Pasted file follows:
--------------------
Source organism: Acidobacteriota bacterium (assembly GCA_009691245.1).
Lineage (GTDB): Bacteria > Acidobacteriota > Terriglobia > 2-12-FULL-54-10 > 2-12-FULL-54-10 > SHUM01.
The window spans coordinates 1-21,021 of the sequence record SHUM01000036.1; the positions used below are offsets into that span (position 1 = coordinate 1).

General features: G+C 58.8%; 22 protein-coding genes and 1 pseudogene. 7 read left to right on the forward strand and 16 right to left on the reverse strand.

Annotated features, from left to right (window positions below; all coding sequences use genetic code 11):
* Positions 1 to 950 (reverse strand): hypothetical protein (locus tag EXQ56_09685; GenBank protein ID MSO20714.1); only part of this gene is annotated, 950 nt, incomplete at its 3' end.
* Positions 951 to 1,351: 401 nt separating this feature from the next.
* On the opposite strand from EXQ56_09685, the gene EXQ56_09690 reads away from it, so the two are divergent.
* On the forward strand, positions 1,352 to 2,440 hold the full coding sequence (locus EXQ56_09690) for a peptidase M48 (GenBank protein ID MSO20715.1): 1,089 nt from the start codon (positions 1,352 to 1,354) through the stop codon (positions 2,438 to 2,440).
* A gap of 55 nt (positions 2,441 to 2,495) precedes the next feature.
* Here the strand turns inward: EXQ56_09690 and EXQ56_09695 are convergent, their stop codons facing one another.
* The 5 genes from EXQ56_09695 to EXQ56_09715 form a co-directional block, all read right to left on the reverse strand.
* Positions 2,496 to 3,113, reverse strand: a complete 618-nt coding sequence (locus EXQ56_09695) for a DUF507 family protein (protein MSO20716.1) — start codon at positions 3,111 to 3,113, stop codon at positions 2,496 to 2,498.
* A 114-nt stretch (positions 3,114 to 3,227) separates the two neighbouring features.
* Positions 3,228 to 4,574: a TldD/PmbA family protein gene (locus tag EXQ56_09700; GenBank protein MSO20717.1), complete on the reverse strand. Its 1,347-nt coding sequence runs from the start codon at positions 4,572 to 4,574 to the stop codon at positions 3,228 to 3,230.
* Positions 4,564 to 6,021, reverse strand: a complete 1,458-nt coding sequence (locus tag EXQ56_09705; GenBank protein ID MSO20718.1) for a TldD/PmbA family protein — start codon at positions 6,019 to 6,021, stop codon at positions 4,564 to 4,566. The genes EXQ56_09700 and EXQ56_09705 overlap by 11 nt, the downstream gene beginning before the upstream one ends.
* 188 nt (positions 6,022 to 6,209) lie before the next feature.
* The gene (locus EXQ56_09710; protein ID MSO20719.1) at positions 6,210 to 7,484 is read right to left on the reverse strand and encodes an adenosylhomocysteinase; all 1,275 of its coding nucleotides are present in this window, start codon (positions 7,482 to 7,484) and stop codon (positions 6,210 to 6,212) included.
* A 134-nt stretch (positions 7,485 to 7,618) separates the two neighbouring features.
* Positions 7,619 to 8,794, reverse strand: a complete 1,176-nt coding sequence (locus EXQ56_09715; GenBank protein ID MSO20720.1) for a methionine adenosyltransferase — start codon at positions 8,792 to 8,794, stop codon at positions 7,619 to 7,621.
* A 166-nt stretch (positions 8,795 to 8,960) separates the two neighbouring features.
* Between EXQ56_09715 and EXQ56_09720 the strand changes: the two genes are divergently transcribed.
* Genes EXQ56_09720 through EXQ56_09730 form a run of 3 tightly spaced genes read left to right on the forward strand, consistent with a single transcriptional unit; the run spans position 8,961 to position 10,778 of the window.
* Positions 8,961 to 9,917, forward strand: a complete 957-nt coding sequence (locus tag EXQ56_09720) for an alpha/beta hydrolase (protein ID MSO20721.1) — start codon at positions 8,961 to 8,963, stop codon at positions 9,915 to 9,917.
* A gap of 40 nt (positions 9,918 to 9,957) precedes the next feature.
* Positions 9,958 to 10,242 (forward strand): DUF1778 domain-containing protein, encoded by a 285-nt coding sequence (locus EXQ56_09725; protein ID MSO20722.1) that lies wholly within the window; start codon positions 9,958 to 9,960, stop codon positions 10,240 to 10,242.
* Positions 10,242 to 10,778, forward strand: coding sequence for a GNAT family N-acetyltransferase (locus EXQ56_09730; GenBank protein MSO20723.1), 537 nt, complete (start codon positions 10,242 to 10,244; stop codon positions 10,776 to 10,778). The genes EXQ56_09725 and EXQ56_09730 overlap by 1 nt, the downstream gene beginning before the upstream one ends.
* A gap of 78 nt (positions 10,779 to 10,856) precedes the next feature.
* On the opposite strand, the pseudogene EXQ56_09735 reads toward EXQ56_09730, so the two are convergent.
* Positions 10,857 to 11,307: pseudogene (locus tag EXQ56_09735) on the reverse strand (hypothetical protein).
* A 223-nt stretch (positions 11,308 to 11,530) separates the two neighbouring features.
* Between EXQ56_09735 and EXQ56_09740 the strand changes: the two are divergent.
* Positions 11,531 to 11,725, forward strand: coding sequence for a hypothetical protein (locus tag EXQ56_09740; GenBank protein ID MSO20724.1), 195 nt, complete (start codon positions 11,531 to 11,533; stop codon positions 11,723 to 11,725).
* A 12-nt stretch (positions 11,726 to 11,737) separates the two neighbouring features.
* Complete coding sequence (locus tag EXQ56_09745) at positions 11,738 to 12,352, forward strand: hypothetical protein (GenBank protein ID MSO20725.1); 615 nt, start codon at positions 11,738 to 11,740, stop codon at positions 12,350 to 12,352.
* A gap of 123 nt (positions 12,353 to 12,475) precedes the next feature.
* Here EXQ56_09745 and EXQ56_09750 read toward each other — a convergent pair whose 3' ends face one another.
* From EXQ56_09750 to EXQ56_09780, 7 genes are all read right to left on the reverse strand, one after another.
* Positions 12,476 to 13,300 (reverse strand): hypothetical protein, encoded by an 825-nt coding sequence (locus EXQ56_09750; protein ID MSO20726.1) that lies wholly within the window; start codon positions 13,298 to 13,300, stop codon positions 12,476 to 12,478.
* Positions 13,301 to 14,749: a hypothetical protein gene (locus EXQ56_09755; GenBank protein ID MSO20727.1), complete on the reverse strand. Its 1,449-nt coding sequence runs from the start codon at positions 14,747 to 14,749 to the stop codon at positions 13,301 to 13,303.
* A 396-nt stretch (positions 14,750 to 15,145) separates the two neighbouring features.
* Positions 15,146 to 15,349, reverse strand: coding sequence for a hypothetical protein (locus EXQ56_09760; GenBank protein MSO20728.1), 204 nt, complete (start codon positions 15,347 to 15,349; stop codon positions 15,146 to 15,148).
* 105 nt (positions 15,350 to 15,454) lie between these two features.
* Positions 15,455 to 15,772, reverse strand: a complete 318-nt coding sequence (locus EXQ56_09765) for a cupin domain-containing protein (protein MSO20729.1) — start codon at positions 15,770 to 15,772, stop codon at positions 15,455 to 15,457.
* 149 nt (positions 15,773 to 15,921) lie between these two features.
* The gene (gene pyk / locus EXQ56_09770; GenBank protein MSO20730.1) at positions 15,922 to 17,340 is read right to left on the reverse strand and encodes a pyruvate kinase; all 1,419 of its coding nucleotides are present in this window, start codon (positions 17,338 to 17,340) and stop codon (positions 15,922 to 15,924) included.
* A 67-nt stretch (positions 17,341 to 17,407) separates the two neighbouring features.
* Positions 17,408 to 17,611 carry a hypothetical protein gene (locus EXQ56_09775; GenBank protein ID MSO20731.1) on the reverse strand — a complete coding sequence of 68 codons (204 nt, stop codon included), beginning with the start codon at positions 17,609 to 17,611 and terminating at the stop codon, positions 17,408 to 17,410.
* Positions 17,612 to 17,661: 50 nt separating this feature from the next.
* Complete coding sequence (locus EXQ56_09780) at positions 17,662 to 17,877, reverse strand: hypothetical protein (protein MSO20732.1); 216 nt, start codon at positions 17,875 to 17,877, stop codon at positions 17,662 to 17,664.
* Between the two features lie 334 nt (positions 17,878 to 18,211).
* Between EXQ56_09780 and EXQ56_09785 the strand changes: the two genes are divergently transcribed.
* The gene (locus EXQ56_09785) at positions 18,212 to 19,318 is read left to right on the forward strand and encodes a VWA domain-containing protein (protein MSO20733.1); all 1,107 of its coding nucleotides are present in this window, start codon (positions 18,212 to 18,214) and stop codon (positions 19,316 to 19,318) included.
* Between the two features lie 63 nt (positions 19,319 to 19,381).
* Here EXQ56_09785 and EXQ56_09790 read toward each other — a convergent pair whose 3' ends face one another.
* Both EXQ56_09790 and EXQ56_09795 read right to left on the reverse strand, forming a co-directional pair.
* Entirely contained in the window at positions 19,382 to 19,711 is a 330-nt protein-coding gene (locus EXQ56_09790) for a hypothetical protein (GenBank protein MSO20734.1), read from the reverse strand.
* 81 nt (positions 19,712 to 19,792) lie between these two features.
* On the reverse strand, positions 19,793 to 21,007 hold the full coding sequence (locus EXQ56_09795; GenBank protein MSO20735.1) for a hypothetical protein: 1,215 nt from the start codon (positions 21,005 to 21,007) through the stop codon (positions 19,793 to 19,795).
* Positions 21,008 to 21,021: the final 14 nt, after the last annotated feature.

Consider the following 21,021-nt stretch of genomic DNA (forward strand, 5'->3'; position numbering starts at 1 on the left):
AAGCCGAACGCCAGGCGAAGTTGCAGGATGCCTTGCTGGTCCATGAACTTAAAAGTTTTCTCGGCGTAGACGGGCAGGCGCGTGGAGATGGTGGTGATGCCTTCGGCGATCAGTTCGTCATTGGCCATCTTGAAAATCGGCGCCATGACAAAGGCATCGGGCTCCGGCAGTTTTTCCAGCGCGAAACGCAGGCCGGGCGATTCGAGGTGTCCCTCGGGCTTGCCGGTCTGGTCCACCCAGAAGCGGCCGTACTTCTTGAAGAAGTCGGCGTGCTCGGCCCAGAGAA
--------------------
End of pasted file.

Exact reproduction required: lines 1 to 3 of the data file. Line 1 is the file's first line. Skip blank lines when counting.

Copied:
Source organism: Acidobacteriota bacterium (assembly GCA_009691245.1).
Lineage (GTDB): Bacteria > Acidobacteriota > Terriglobia > 2-12-FULL-54-10 > 2-12-FULL-54-10 > SHUM01.
The window spans coordinates 1-21,021 of the sequence record SHUM01000036.1; the positions used below are offsets into that span (position 1 = coordinate 1).